I’ve been thinking for a while to piece together a post for the CuriosityShopp on small space living. Have been collecting bookmarks on various related subjects, and the video is soooo ideal. I shall feature that in the post! She lives in about the same space that I do, and also and old building too. In the next year I’m hoping to completely redecorate (with some valuable help! 😉 ) my entire little space, so that’s made me feel a lot more positive about it all now – thank you for thinking of that video for me, it was perfect!

        It makes sense for people to live in smaller spaces if they really don’t need large amounts of room. I’m sure if I lived in a house with lots of rooms I would feel a sense of loneliness, but I never do in my little space. The de-clutter will continue! 😀


      2. Good for you – I’m still in the de-clutter mode myself. The economics of smaller spaces is in line with our need to conserve energy, and support more environmental-friendly infrastructures. Our work and social lives are undergoing transformation which fits into a more efficient living space. One of my most favourite quotes is by Kurt Vonnegut

        “What should young people do with their lives today? Many things, obviously. But the most daring thing is to create stable communities in which the terrible disease of loneliness can be cured.”

        Liked by 1 person

  2. Good for you! You are on a quest to find an electric Aebelskiver pan–something special from your “heritage past”. I didn’t know one existed until I found out in a telephone call with my sister in Nebraska. I have had a cast iron one for years, but she says it is so easy to use an electric one–the heat is easier to regulate. It is interesting to me that I found a gentleman who lives in my senior hi-rise that has an ancient enamel pan with cracks in it. It was plain to see he was proud of it–he is totally Danish!! The cook book you have posted was part of a endeavor of the Tallin Ladies aid to record special items from their membership.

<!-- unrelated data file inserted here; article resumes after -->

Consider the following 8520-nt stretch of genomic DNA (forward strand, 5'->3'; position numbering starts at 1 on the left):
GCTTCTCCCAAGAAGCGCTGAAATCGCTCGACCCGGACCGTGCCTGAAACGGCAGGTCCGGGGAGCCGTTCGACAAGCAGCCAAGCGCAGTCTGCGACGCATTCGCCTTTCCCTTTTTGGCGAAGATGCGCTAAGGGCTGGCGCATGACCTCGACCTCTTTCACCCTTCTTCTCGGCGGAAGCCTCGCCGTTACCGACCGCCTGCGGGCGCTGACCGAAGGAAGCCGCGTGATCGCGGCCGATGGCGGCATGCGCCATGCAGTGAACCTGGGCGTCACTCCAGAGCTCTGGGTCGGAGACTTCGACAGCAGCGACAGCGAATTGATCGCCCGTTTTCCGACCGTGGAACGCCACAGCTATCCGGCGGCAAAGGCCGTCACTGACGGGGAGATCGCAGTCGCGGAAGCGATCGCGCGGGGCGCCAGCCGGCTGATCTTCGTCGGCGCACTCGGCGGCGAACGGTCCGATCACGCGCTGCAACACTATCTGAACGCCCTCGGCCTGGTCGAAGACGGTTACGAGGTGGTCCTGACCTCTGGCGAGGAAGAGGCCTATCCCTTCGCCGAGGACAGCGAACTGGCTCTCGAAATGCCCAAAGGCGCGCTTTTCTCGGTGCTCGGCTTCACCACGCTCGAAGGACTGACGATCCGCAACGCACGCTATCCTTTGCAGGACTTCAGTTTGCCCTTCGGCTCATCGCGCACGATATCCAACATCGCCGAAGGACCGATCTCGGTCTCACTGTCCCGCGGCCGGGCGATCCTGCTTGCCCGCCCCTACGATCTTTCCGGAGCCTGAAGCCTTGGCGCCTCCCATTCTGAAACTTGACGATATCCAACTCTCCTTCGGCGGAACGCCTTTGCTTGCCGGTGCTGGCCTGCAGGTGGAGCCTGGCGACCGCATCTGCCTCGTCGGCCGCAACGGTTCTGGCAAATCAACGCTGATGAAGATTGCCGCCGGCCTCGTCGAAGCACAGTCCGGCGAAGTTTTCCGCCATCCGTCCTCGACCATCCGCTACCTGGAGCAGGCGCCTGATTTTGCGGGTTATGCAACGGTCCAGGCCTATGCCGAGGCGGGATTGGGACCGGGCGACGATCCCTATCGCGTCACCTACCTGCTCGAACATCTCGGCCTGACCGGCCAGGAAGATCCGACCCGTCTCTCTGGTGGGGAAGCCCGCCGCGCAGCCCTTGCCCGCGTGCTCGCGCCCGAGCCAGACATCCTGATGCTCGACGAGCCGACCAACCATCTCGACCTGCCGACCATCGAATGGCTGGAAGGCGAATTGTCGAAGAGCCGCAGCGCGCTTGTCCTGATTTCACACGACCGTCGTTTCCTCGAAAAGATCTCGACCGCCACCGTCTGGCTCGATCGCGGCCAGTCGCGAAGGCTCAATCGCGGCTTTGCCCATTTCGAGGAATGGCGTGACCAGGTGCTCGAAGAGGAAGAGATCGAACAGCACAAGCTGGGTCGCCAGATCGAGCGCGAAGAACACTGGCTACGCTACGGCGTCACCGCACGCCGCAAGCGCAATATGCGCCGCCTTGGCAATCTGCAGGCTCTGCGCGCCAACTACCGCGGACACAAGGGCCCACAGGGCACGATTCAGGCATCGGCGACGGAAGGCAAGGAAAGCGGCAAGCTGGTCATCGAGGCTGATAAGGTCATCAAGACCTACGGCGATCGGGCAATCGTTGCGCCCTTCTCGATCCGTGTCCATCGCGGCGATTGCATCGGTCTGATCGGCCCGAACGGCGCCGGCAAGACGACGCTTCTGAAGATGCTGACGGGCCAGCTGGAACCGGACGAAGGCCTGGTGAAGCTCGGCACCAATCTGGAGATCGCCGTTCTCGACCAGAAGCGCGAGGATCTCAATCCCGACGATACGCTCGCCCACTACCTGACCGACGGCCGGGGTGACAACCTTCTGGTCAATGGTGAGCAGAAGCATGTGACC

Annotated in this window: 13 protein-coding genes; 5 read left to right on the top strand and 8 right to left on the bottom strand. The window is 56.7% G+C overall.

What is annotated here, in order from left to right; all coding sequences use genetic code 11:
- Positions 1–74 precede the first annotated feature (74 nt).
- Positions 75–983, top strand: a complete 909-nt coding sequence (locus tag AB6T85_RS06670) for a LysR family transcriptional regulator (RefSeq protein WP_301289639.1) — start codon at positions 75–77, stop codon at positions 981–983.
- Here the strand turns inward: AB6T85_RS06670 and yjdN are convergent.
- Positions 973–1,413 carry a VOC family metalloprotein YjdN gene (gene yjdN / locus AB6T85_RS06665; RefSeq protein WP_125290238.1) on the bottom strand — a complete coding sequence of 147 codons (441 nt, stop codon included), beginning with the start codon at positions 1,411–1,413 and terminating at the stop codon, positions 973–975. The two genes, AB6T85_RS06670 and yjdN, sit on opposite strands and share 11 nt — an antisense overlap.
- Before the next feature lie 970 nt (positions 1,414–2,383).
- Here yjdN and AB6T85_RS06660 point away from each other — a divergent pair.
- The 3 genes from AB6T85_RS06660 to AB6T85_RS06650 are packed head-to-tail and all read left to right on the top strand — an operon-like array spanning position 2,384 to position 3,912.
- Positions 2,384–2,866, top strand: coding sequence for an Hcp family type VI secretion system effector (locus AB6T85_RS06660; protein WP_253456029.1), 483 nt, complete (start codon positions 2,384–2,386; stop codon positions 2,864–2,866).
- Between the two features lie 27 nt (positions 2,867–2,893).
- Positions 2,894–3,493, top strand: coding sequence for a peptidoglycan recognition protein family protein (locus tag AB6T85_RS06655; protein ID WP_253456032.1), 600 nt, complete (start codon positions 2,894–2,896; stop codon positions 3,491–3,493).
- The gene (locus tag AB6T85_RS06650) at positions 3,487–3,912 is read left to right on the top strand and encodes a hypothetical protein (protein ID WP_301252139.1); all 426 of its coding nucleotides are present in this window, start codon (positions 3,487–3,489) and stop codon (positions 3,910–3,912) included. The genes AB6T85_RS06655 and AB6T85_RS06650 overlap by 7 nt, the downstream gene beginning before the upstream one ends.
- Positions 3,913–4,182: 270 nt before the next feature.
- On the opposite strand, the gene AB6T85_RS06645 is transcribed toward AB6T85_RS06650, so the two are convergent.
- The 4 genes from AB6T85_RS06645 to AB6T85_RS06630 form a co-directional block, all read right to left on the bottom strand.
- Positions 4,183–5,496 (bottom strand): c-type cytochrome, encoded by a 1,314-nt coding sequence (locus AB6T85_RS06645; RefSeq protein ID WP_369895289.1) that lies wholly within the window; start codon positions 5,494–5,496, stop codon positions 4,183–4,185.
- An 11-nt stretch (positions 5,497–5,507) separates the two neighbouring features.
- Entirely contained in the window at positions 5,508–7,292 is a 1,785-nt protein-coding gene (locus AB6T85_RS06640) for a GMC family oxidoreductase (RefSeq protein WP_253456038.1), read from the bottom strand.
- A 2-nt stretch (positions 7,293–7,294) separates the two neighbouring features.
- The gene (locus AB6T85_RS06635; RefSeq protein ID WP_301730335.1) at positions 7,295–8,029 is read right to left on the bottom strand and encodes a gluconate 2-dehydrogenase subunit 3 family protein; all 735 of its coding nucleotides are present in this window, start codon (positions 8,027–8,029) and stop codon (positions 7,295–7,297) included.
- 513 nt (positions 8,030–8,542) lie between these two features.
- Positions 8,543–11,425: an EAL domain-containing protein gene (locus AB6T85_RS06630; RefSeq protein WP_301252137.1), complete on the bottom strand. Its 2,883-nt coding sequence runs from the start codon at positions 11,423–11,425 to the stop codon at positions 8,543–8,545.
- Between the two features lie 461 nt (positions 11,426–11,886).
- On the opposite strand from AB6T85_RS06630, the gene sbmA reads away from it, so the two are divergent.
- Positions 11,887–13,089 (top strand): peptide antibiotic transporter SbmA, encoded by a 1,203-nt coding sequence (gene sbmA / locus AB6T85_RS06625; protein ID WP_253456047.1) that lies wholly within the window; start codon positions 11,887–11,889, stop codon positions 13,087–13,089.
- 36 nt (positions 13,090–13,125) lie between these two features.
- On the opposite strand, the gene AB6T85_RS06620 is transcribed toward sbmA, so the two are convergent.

Liked by 1 person

    1. I love that cookbook Ms. Frances! There are so many memories in every page and every recipe. I especially like the quotes and sayings that go along with the recipes. This was a wonderful group of ladies who supported the community during good time and difficult moments. They knew how to celebrate life and the fellowship of friends.


  3. I feel your lightness of being! Soon I hope to be as light as you. I am working hard at de-cluttering (haven’t found any lovely forgotten recipes, though). I have maybe another 4 months of clearing out to do. Give me strength. 🙂

    Liked by 1 person

    1. It does take strength to de-clutter – lots of it. We became on first name basis at the local charity shops, where we met other fellow de-clutterers. I wonder if we are experiencing a collective need to reduce, reuse, recycle. Consumerism has lost its appeal, replaced by a desire to collect experiences and friendships. I wish you the very best as you go forward. Spring and summer are the best time for this project. Keep me posted on your progress.

      Liked by 1 person

      1. Most of what is going out at the moment is simply rubbish; all those bills I kept for years (why?) and newspaper articles and programmes of concerts etc. The next sort may end up at the charity shop. A workman was here the other day. He said, “I guess you don’t watch much television.” I laughed. He was teasing me about my very old, very small TV. I have no desire for a bigger brighter version!

        Liked by 1 person

      2. I know exactly what you mean – I had those same bills. Not certain why, but had them just in case, someone would want the receipt from 1999. As for TV, I am finding that I have no spare time to commit to watching any television programs. I can barely keep up with my reading. I love the image of you at the charity shop with your small TV. 🙂 🙂 🙂

        Liked by 1 person

    1. It was delicious when my Grandmother made them. Now I’m on the hunt for a Aebeskiver pan! Will let you know when I found one that promises that even I can be a successful Aebeskiver maker. When I look at these old cookbooks (this dates from 1956) I realize that there was a lot more cooking and baking happening in the kitchens in those days.

      Liked by 3 people